Icon artist

Michael Sarich

New sculptures by Michael Sarich at the Stremmel Gallery.

New sculptures by Michael Sarich at the Stremmel Gallery.

Photo by AMY BECK

Michael Sarich’s exhibition is on display at the Stremmel Gallery, 1400 S. Virginia St., 786-0558, through Dec. 31. For more information, visit www.stremmelgallery.com.

If you were told to make a picture involving a fish, a boat prop, and a beach ball, how many ways could you fit them together? What if we threw in a happy face, Mickey Mouse, and the Virgin of Guadalupe? Add to that a porcupine, a few skulls, some cats, no-legged birds, and a devil girl tattoo, and you’ll find yourself in the iconographic realm of Verdi-based artist, Michael Sarich.

Sarich rose to prominence in the Northern Nevada art community after he moved here to become a professor at the University of Nevada, Reno in 1989, and was honored with a career retrospective at the Nevada Museum of Art in 2008. Now Stremmel Gallery, which has long represented the artist, presents what owner Turkey Stremmel describes as a “slight retrospective” which includes some of the artist’s latest work.

There’s no preferred medium in this group, and no preferred size either. Small works on paper give way to moderately sized ceramics and large woodblock prints, which are in turn overwhelmed by six-foot stretches of canvas sharing the space with boxy, dangling figures that Stremmel calls “puppets.” Pigments are applied to all manner of surfaces with brushes, stamps, and in sprays. Drawing is a constant consideration, whether it is jaggedly scrawled with a dull pencil into the tiny corner of a painting or scratched around the circumference of an already-glazed oblong that sports Mickey Mouse ears.

The way Sarich fits together the aforementioned imagery doesn’t so much have the feel of arranging and rearranging, but rather that of a stream of consciousness, one in which the elements of a very personal iconography are laid down, repeated, overlaid, interrupted, and transformed into one another with a pace that makes it hard to keep up. The frenetic march is readable at times, and indecipherable at others, a chaotic, painful, playful romp through the artist’s past, present, future and … who knows?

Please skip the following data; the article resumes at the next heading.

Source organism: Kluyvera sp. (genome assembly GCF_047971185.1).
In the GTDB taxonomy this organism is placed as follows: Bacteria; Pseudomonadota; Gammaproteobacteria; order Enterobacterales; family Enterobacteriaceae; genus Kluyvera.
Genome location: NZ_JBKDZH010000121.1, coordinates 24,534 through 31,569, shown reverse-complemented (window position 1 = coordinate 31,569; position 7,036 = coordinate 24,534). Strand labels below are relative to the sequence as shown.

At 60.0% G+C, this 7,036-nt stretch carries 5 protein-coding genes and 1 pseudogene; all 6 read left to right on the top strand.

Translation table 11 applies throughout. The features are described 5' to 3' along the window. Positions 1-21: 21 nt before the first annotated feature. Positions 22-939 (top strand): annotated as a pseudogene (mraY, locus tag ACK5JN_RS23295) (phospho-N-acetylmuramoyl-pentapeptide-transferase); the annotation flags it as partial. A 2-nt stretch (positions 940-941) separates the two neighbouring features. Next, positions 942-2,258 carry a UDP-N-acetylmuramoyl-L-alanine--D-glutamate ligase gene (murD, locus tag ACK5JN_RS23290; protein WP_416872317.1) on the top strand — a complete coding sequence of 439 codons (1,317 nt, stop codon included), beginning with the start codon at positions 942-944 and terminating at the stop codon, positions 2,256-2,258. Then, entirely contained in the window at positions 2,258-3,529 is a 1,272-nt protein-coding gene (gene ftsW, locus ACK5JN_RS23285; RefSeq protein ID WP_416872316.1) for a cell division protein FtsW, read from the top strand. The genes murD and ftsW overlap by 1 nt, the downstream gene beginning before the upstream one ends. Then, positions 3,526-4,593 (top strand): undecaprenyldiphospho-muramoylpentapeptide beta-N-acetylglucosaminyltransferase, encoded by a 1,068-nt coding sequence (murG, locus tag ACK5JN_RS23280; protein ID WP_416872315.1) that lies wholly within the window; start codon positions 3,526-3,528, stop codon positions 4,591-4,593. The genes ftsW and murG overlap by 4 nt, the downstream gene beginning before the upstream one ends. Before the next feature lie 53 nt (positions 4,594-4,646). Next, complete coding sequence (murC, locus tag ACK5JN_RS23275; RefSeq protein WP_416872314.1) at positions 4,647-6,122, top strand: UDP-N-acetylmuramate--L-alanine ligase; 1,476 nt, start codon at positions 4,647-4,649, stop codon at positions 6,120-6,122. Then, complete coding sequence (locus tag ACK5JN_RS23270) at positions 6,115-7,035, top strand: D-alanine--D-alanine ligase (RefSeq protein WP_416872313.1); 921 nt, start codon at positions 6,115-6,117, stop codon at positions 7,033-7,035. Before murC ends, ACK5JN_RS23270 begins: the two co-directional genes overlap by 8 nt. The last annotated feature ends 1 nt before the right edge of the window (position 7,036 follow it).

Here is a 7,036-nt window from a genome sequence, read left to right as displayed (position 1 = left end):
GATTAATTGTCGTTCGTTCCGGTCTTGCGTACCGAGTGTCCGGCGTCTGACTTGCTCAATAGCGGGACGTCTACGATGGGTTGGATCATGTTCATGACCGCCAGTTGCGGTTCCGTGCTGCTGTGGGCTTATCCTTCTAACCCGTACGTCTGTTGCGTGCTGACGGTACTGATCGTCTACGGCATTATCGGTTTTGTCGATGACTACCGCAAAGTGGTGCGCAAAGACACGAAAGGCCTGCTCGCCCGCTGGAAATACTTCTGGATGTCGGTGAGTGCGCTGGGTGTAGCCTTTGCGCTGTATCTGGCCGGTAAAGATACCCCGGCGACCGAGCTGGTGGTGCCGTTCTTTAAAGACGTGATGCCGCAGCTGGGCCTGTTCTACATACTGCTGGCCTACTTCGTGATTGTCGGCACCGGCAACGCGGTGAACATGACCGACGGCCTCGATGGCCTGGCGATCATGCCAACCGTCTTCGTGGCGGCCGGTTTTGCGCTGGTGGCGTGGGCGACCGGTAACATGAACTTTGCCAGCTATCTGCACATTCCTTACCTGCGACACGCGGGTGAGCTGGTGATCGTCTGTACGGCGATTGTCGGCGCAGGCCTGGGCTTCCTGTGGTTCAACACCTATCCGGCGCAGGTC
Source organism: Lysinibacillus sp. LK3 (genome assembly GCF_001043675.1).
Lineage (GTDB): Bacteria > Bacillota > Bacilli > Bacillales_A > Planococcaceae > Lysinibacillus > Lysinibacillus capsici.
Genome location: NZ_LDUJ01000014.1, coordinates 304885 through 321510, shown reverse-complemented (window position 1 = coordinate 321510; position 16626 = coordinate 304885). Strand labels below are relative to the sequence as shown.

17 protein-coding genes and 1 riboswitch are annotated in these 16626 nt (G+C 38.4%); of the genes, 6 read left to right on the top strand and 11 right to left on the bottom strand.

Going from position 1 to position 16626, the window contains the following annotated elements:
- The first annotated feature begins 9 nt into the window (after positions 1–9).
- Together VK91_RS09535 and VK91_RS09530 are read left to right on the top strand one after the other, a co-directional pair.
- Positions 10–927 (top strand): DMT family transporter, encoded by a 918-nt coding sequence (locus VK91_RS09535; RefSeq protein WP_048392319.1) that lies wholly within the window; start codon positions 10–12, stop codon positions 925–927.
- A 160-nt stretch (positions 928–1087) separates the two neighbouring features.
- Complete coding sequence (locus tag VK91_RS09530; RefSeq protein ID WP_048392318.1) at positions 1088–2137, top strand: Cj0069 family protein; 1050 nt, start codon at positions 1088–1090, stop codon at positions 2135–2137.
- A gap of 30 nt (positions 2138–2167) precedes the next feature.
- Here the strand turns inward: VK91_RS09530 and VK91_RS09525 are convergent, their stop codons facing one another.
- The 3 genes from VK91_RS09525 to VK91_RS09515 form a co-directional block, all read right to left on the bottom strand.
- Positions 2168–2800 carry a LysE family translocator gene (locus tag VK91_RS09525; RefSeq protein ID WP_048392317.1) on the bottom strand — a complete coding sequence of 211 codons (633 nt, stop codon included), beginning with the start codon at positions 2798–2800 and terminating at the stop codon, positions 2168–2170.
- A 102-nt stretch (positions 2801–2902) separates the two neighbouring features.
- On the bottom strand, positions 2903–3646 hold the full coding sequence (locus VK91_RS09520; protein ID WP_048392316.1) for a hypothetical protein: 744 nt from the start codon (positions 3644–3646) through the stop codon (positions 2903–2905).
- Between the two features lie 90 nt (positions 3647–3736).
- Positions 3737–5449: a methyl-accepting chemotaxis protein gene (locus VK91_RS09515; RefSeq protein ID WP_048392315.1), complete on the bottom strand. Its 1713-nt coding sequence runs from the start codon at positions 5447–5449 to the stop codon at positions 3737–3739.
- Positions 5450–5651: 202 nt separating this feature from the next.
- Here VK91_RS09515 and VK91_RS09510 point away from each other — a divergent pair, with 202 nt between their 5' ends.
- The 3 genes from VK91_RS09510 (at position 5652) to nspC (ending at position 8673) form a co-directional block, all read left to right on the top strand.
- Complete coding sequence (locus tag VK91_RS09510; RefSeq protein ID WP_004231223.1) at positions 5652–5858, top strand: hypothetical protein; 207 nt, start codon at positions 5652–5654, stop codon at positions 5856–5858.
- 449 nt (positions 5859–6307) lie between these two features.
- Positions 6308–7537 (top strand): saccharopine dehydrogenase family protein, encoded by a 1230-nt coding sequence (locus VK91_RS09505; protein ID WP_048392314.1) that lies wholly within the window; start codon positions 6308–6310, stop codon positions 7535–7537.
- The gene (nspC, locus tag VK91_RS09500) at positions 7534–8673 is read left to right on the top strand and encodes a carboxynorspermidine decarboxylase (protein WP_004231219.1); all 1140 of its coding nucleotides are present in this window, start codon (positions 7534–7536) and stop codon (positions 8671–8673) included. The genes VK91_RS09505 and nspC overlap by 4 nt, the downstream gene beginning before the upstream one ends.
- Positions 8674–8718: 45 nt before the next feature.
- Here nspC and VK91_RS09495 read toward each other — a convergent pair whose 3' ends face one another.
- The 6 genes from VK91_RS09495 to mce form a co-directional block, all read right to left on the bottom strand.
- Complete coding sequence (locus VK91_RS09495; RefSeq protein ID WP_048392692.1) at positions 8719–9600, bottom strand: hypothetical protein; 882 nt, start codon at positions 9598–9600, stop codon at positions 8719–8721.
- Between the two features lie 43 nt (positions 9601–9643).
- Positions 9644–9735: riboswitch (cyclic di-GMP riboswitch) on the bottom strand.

“Personal” should not be misconstrued as unapproachable, however. Sarich’s amalgam of art brut and pop, with all its flurry of activity in any given piece, provides more than enough to occupy one’s attention.

A few of the works in this show take on a political tone, particularly where the military is concerned. One of Sarich’s puppets is plastered ad absurdum with tiny decals of the U.S. armed forces, and its belly filled with plastic models of warplanes and tanks. The piece is topped with some of Sarich’s ubiquitous church towers, making it hard to miss the message of our national church of militarization.

For the most part, though, things aren’t so clear cut, and you’ll be left to wade on your own through the finches and boats and planes and storm clouds. Consider how creepy Disney’s mouse can become when suffering from stigmata, or constantly surrounded by memento mori. Notice all the subtle changes that yellow, smiling face can undergo without fundamentally altering its placid expression. And you might be surprised to find how the shape of one object, seen just a moment ago, has suddenly transformed into the shape of another, quite distinct, but strangely now inseparable image, drawn from the artist’s lexicon—indeed, from the artist’s life.

“I have to say he’s very autobiographical,” says Stremmel. “One time he said to me, ‘When birds fly, if they didn’t have feet, how would they land?’”

It’s just one odd, poignant question you might find yourself considering as you peruse these galleries.